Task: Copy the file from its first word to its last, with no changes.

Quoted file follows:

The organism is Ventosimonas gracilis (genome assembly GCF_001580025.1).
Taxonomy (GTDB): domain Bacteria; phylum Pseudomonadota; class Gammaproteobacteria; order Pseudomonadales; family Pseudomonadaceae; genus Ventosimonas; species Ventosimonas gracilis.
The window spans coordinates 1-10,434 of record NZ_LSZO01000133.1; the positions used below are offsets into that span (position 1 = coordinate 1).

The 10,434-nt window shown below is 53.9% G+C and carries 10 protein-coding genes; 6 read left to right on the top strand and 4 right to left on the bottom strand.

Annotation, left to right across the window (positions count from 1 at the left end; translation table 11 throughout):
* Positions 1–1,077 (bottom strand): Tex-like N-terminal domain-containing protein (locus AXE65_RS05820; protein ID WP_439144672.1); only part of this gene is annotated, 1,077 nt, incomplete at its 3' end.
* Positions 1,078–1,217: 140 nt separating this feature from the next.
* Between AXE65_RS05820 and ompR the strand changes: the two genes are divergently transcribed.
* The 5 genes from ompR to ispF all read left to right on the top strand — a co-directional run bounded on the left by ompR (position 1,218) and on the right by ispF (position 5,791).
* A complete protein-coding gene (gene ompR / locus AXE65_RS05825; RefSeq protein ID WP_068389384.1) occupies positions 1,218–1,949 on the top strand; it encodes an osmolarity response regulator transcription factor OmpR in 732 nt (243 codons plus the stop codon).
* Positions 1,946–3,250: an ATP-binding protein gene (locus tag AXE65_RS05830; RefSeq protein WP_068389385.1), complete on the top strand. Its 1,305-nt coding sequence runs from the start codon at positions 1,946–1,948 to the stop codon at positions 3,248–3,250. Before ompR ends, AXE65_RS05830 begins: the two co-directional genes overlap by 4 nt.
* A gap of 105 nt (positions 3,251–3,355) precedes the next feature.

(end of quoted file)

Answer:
The organism is Ventosimonas gracilis (genome assembly GCF_001580025.1).
Taxonomy (GTDB): domain Bacteria; phylum Pseudomonadota; class Gammaproteobacteria; order Pseudomonadales; family Pseudomonadaceae; genus Ventosimonas; species Ventosimonas gracilis.
The window spans coordinates 1-10,434 of record NZ_LSZO01000133.1; the positions used below are offsets into that span (position 1 = coordinate 1).

The 10,434-nt window shown below is 53.9% G+C and carries 10 protein-coding genes; 6 read left to right on the top strand and 4 right to left on the bottom strand.

Annotation, left to right across the window (positions count from 1 at the left end; translation table 11 throughout):
* Positions 1–1,077 (bottom strand): Tex-like N-terminal domain-containing protein (locus AXE65_RS05820; protein ID WP_439144672.1); only part of this gene is annotated, 1,077 nt, incomplete at its 3' end.
* Positions 1,078–1,217: 140 nt separating this feature from the next.
* Between AXE65_RS05820 and ompR the strand changes: the two genes are divergently transcribed.
* The 5 genes from ompR to ispF all read left to right on the top strand — a co-directional run bounded on the left by ompR (position 1,218) and on the right by ispF (position 5,791).
* A complete protein-coding gene (gene ompR / locus AXE65_RS05825; RefSeq protein ID WP_068389384.1) occupies positions 1,218–1,949 on the top strand; it encodes an osmolarity response regulator transcription factor OmpR in 732 nt (243 codons plus the stop codon).
* Positions 1,946–3,250: an ATP-binding protein gene (locus tag AXE65_RS05830; RefSeq protein WP_068389385.1), complete on the top strand. Its 1,305-nt coding sequence runs from the start codon at positions 1,946–1,948 to the stop codon at positions 3,248–3,250. Before ompR ends, AXE65_RS05830 begins: the two co-directional genes overlap by 4 nt.
* A gap of 105 nt (positions 3,251–3,355) precedes the next feature.